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Posts Tagged ‘Oso’

Oso 2016 21

On March 22nd, 2014, a landslide killed 43 people in Snohomish County, Washington. Nearly as many homes were destroyed as a section of hillside fell away. You might remember the following posts from that time, Help Oso Mudslide Victims, Oso Aid, and Oso’s Geological Hazards.

It’s been more than two years since this horrific disaster during which the local community demonstrated a powerful loyalty to their neighbors. The cries of Oso Strong and 530 Strong rang for months as they worked alongside rescue and recovery crews. The Oso Community Chapel, among many other entities, rallied to aid survivors and to help everyone involved process the loss.

It was time to pay my respects. I’d been within a few miles of the slide the week after it happened. There have been plenty of pictures of it. But I needed to see it for myself.

The drive from the town of Arlington seemed to take forever. Approaching the site were numerous red-lettered signs warning people not to park on the shoulders or make any u-turns for two miles. 530 is a two lane, rural highway with freeway speeds. But I was unsure where it was legal to stop so drove up to this spot first and turned around.

Oso 2016 1

Driving back west, I saw a turnout on what used to be Steelhead Drive. It was clearly a memorial for the victims, so noting the absence of no parking signs at this particular point, I stopped for a couple of minutes. This is what I saw.

Oso 2016 2

That used to be a neighborhood. This was a somber sight.

The site is secured by a gate that contains messages of remembrance and hope. I did not get a clear shot of it but someone did a beautiful job of making these wooden signs.

Oso 2016 3

People left mementos. Again, the picture is fuzzy, but the sign in the center of these lovingly placed items says, “believe.”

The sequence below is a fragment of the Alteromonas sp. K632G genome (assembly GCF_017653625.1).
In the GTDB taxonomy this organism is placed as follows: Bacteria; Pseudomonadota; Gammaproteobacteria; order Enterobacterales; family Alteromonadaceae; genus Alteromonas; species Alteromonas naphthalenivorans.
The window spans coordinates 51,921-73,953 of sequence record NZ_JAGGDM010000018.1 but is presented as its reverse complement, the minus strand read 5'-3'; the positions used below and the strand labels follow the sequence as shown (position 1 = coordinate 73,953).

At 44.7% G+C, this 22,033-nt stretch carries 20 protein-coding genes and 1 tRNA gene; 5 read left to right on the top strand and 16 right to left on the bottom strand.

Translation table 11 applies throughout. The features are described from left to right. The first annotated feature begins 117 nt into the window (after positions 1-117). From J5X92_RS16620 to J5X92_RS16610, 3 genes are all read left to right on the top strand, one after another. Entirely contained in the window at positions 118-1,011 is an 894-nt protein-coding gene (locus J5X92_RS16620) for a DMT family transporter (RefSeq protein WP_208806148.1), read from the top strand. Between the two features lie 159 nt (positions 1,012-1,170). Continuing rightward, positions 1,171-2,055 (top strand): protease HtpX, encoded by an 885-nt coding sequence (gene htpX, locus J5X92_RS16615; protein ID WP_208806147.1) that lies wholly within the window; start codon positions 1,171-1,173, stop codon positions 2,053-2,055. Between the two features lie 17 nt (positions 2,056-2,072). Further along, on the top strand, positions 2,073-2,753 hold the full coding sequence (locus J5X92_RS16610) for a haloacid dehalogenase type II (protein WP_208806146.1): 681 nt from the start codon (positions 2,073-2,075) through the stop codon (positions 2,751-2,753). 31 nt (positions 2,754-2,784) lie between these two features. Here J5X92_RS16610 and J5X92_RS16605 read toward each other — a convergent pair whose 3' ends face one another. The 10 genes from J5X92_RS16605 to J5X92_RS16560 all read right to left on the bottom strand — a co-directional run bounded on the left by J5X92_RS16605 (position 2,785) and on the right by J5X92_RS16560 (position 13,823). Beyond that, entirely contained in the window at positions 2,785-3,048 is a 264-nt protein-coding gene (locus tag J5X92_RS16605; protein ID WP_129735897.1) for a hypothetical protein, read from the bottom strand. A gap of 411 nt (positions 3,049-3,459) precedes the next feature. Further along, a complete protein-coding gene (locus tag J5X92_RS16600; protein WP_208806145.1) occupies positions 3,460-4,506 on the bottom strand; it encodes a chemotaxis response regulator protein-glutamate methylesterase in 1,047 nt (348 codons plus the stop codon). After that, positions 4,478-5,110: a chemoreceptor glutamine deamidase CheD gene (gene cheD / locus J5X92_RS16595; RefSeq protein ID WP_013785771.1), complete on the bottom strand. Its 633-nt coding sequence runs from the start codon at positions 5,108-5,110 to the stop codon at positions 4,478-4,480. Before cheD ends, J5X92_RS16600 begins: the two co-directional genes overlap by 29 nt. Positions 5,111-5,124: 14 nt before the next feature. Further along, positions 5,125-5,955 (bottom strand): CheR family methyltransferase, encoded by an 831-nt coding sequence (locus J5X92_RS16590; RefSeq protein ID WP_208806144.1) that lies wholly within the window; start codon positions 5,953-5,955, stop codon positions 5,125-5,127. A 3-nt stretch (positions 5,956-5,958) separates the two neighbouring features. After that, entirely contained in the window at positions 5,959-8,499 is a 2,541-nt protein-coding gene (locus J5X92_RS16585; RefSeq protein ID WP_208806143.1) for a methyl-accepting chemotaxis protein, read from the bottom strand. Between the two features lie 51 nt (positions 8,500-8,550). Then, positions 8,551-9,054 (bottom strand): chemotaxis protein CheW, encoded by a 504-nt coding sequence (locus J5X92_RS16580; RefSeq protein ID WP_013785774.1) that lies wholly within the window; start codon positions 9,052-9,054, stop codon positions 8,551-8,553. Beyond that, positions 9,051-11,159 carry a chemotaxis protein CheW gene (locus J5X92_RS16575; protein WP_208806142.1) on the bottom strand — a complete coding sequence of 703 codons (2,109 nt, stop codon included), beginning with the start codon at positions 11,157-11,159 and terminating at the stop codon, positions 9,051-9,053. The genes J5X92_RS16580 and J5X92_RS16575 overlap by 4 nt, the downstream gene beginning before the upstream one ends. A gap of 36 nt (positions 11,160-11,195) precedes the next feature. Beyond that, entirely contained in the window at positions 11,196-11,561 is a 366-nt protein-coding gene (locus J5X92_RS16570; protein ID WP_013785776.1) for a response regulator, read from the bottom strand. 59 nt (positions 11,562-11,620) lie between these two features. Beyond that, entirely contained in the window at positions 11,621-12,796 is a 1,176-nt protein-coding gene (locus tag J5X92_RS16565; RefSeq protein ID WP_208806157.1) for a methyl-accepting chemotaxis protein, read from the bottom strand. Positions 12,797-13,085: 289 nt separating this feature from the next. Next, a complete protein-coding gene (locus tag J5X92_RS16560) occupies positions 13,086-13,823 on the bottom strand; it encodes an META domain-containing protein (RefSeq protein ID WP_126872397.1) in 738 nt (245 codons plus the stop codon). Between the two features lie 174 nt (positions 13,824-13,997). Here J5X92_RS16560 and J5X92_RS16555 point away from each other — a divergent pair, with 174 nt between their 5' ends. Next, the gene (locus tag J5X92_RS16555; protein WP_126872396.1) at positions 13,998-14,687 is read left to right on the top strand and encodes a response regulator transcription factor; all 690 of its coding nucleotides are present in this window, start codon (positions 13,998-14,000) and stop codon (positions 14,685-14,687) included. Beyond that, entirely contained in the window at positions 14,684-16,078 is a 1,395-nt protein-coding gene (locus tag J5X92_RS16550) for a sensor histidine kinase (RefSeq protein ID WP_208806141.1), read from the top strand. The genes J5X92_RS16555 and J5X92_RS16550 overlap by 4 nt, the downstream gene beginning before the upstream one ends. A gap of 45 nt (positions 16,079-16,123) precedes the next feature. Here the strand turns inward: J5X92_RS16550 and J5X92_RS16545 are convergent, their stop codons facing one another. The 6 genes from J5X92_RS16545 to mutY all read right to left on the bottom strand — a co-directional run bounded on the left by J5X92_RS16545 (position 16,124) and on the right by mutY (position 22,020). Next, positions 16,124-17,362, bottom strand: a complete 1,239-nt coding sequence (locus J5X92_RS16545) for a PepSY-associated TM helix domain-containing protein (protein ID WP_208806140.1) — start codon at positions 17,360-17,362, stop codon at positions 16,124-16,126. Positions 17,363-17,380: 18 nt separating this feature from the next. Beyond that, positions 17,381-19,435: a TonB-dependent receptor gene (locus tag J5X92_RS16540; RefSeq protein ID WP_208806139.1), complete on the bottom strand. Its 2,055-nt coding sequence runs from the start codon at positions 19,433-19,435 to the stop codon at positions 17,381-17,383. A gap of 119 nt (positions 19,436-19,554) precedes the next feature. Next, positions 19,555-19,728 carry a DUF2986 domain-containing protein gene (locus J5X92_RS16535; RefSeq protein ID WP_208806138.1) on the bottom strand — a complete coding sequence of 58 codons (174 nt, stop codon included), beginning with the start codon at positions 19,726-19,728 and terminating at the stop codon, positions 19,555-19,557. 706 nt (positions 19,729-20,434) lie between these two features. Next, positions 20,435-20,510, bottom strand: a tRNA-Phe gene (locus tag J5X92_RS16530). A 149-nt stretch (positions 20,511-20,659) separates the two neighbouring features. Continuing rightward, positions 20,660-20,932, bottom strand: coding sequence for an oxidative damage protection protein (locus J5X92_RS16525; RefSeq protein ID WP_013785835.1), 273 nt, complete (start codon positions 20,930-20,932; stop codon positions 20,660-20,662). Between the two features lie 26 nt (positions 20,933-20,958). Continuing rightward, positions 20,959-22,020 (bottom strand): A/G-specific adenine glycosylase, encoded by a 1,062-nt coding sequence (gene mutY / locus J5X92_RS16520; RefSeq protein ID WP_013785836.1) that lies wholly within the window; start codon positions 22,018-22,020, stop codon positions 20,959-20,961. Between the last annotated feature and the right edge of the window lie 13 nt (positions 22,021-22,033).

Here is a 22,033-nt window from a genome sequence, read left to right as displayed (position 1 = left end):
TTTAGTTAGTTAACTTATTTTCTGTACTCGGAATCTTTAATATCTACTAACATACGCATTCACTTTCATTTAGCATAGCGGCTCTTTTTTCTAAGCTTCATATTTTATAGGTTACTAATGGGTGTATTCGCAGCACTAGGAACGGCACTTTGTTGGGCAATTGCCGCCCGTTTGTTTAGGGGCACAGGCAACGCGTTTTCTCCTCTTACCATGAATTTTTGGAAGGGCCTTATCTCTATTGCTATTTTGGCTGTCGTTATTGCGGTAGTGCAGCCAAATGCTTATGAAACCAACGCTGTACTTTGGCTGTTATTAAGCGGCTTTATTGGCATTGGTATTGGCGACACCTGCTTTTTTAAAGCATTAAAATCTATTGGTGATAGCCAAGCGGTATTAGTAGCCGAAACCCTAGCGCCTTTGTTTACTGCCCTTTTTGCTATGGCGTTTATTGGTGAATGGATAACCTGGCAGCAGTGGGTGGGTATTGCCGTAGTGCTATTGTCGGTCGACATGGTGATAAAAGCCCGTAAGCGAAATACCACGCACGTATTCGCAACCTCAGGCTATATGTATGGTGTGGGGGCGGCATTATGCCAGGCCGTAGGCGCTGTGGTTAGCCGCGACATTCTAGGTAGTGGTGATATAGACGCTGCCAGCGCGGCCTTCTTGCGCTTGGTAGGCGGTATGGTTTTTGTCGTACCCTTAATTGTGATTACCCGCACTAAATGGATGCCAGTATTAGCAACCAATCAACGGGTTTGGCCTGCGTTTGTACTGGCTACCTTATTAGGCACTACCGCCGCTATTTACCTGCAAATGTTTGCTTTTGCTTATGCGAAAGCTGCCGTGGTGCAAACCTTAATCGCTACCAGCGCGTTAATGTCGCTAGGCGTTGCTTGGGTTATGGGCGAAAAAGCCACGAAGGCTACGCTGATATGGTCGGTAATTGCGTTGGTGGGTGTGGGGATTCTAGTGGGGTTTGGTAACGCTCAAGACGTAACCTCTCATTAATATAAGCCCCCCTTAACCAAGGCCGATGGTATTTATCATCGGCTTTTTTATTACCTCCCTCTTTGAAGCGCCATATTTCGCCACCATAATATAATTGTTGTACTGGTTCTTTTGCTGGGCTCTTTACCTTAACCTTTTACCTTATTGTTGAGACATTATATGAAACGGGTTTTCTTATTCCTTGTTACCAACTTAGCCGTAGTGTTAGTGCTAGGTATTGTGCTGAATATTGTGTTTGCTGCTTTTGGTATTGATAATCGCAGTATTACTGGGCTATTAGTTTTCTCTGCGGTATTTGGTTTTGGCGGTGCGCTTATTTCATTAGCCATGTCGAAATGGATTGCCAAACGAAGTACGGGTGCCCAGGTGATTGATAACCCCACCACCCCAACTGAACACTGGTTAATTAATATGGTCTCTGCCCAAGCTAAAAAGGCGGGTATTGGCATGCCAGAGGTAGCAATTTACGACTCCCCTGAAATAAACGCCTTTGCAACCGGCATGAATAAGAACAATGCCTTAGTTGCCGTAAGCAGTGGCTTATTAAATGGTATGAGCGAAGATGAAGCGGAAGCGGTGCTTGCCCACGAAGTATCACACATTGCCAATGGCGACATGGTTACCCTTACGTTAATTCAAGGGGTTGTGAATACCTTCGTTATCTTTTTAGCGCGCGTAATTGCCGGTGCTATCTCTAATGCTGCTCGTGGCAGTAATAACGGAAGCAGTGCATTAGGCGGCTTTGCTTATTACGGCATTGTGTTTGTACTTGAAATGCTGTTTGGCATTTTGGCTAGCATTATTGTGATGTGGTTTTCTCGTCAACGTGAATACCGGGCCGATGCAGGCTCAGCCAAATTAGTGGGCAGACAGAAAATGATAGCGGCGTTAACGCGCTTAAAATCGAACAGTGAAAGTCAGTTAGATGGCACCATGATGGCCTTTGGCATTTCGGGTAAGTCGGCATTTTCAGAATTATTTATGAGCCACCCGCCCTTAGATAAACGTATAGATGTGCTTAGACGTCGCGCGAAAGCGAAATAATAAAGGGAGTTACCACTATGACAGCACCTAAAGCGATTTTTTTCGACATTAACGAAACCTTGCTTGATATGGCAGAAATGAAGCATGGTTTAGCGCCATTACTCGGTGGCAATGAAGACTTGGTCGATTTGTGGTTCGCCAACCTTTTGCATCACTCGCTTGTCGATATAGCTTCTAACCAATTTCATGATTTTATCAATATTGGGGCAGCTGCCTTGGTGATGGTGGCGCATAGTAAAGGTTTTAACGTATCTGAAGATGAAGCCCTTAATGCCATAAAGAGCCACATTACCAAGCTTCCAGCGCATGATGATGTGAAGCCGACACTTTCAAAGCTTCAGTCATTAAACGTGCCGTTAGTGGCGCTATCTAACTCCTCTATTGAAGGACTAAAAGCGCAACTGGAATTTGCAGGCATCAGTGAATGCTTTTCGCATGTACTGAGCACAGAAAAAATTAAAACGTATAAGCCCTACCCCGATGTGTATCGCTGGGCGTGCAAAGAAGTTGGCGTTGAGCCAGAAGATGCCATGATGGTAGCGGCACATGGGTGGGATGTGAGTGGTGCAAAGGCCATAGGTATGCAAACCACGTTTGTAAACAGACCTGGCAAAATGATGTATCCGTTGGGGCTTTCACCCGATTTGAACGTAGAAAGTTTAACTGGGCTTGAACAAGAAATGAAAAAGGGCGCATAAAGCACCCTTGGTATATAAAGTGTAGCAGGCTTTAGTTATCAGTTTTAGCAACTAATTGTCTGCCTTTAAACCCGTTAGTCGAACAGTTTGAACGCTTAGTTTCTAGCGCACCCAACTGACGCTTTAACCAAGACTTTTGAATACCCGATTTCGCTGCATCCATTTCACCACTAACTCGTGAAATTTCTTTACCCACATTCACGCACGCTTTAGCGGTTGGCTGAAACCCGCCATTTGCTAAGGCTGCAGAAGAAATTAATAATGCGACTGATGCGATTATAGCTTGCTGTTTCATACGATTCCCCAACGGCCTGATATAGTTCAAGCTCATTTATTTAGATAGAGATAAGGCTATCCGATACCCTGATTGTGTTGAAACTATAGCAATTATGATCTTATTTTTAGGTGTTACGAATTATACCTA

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This is still Steelhead Drive.

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The magnitude of this sorrow made for a heavy atmosphere.

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There are several rows of decorated young trees to the right of the gate. I’m assuming there’s one for each person who lost their life but I didn’t count.

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Across the road another American flag flies proudly.

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A couple of more shots while leaving the site. This is such a severe scar on a beautiful area.

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Another symbol of unity and pride.

Oso 2016 11

Stopping by the Oso Community Chapel on the way back, I was delighted by its cheery newer paint job.

Oso 2016 12

Signs of community pride are literally everywhere, including on the church’s bulletin board.

Oso 2016 13

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The fire department looks quiet now. This was a hive of activity in the Spring of 2014, with vehicles spilling out of the parking lot as well as up and down the highway.

Oso 2016 15

There are still yellow ribbons, flowers, and wreaths for miles, in people’s yards, around road signs, and here outside the fire department.

Oso 2016 16

Statements of strength aren’t difficult to find along this stretch.

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This sign captured what I felt best. These people and the first responders and volunteers involved were a formidable force. They mobilized quickly and what they accomplished was flat out heroic. But many are still fighting their way back psychologically, financially, and otherwise. The photos I show here are the sanitized, time-tempered version of the muddy hell that they were working in for so long.

Oso 2016 20

Please keep the Highway 530 community in your hearts as they continue to heal. And thank you to the many people who gave so generously of their time and talents to help this community. I know that some of you are among them.

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If you make one mistake in this life, let it be loving too much. –Jim Hayford

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©2016 H. Hiatt/wildninjablog.com. All articles/posts on this blog are copyrighted original material that may not be reproduced in part or whole in any electronic or printed medium without prior permission from H. Hiatt/wildninjablog.com.